Subsidiary alliance

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The subsidiary alliance, in South Asian history to describe an alliance between princely states and the British East India Company.

It was framed by Lord Wellesley, British Governor-General in India from 1798 to 1805. Early in his governorship, Wellesley adopted a policy of non-intervention in the princely states, but he later adopted the policy of forming subsidiary alliances, which played a major role in the expansion of British rule in India.

In a subsidiary alliance, princely rulers were not allowed to have an independent armed force. They were to be protected by the East India Company but had to pay for the subsidiary forces that the company was to maintain for protection. If Indian rulers failed to make the payment, part of their territory was taken away as penalty. For example, the Nawab (ruler) of Awadh was forced to give over half of his territory to the company in 1801, reason provided by British officer was Maladministration. Hyderabad was also forced to cede territories on similar grounds.

By the late 18th century, the power of the Maratha Empire had weakened and the Indian Subcontinent was left with a great number of states, most small and weak. Many rulers accepted the offer of protection by Wellesley, as it gave them security against attack by their neighbours.


  • An Indian ruler entering into a subsidiary alliance with the British would accept British forces within his territory and to pay for their maintenance.
  1. The ruler would accept a British official (resident) in his state.
  2. The ruler who entered into a subsidiary alliance would not join any alliance with any other power or declare war against any power without the permission of the British.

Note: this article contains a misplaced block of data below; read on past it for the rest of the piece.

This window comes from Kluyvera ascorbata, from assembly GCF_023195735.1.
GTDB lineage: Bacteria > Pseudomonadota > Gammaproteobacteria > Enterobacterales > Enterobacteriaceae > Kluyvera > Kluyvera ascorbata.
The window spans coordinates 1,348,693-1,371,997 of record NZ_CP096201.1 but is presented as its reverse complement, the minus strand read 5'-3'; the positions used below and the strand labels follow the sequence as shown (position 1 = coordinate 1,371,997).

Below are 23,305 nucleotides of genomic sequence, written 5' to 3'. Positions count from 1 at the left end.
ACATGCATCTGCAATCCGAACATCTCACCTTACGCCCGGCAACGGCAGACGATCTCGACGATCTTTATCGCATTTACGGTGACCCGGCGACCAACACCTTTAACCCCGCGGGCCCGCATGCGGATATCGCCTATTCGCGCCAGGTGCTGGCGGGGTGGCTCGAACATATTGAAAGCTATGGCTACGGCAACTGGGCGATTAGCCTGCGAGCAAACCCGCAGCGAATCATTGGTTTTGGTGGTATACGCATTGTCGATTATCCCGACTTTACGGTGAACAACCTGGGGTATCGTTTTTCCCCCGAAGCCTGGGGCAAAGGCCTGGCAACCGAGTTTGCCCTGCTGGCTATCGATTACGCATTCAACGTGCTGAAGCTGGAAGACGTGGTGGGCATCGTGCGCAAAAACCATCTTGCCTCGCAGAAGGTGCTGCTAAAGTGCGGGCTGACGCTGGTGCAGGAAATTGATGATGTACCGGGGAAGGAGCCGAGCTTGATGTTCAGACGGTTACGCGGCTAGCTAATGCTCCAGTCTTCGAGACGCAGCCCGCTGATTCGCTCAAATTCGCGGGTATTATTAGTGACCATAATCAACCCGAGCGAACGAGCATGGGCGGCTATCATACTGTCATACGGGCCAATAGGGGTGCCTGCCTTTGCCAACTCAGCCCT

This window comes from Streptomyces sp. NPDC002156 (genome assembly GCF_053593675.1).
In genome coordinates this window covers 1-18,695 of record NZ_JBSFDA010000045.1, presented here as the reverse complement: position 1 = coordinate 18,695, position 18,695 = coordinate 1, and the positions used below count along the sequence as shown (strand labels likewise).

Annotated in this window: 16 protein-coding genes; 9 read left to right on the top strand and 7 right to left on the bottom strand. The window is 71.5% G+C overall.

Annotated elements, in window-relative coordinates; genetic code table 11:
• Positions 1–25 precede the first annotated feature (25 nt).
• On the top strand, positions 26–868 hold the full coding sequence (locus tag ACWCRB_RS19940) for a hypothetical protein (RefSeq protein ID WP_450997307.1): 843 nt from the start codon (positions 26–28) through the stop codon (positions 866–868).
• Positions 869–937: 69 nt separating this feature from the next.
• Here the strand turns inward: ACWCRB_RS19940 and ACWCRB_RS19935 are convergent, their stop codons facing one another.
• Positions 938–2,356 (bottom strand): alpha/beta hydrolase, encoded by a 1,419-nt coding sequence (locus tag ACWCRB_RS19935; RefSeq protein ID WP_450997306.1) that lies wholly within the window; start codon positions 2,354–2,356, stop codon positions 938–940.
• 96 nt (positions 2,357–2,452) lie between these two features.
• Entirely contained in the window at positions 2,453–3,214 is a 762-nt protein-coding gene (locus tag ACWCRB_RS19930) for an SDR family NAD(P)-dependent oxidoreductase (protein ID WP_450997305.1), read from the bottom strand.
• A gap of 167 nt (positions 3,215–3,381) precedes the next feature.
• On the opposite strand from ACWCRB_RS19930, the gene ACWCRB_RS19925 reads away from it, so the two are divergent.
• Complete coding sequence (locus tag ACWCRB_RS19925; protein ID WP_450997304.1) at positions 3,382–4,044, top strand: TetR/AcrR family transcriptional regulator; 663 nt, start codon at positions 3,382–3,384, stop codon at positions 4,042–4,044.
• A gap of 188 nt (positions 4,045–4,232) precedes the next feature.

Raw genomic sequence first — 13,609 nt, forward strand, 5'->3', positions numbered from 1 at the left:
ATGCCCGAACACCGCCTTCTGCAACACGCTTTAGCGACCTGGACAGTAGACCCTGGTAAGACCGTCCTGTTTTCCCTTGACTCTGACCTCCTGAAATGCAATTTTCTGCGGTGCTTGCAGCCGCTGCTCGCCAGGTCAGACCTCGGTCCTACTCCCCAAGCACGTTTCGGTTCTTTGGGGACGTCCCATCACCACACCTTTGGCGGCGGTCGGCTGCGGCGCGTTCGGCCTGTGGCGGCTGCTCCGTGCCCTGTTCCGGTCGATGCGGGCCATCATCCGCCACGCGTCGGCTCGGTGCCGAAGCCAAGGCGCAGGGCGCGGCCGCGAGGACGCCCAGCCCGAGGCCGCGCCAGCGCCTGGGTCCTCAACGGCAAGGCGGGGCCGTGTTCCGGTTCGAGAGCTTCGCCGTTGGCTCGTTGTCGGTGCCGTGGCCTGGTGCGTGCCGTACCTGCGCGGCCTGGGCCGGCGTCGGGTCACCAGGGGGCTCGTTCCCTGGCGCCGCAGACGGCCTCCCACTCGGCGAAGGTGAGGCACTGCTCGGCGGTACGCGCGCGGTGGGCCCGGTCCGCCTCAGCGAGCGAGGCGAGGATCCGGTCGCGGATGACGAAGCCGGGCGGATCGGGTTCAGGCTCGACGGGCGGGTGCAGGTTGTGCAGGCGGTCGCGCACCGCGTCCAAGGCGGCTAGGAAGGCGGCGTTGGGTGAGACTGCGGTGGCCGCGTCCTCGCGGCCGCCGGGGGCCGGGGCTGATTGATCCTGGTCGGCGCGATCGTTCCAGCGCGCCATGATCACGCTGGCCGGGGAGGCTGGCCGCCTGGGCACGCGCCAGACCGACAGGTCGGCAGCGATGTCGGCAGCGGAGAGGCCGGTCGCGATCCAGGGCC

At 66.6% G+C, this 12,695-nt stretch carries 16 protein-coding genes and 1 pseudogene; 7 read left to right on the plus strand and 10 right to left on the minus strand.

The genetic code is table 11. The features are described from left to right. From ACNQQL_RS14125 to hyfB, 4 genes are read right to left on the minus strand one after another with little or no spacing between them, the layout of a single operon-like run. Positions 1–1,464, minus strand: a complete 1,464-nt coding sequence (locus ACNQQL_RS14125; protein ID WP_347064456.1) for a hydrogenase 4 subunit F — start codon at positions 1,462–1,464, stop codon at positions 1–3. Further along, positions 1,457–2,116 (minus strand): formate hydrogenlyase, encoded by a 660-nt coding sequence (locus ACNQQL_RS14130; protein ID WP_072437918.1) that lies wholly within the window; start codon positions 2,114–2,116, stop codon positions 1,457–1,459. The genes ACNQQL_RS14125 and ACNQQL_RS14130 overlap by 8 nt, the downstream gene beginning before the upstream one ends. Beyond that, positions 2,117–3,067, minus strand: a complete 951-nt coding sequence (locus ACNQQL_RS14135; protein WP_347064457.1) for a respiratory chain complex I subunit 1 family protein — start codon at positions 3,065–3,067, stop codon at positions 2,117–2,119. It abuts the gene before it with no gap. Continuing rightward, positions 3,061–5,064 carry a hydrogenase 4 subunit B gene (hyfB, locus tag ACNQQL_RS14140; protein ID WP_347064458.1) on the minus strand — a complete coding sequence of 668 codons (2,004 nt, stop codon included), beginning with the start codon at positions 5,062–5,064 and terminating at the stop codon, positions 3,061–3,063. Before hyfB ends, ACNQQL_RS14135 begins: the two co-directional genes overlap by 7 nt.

3. The ruler would dismiss any Europeans other than the British and avoid employing new ones.
  4. The ruler would let the British rule on any conflict any other state.
  5. The ruler would acknowledge the East India Company as the paramount power in India.
  6. The ruler would have his state be protected by the Company from external dangers and internal disorders.
  7. If the rulers failed to make the payments that were required by the alliance, part of their territory would be taken away as a penalty.
  8. Indian rulers have to maintain British troops in his state.


Indian rulers under British protection surrendered the control of their foreign affairs to the British. Most subordinate disbanded their native armies and instead maintained British troops within their states to protect them from attack, but that became increasingly unlikely in most parts of India as British power grew.

The Nawab of Awadh was the first to enter into such an alliance after the Battle of Buxar in 1764. Tipu Sultan of the Kingdom of Mysore refused to do so, but after the British victory in the Fourth Anglo-Mysore War, Mysore was forced to become a subsidiary state. The Nizam of Hyderabad was the first to accept a well-framed subsidiary alliance. After the Third Anglo-Maratha War, Maratha ruler Baji Rao II also accepted a subsidiary alliance.

Other states Tanjore (1799), Bhonsle (1803), and Indore (1817) adopted the system.

See also[edit]


  • George Bruce Malleson: An Historical Sketch of the Native States of India in Subsidiary Alliance with the British Government, Longmans, Green, and co., 1875, ISBN 1-4021-8451-4
  • Edward Ingram: Empire-Building and Empire-Builders: twelve studies, Routledge, 1995, ISBN 0-7146-4612-1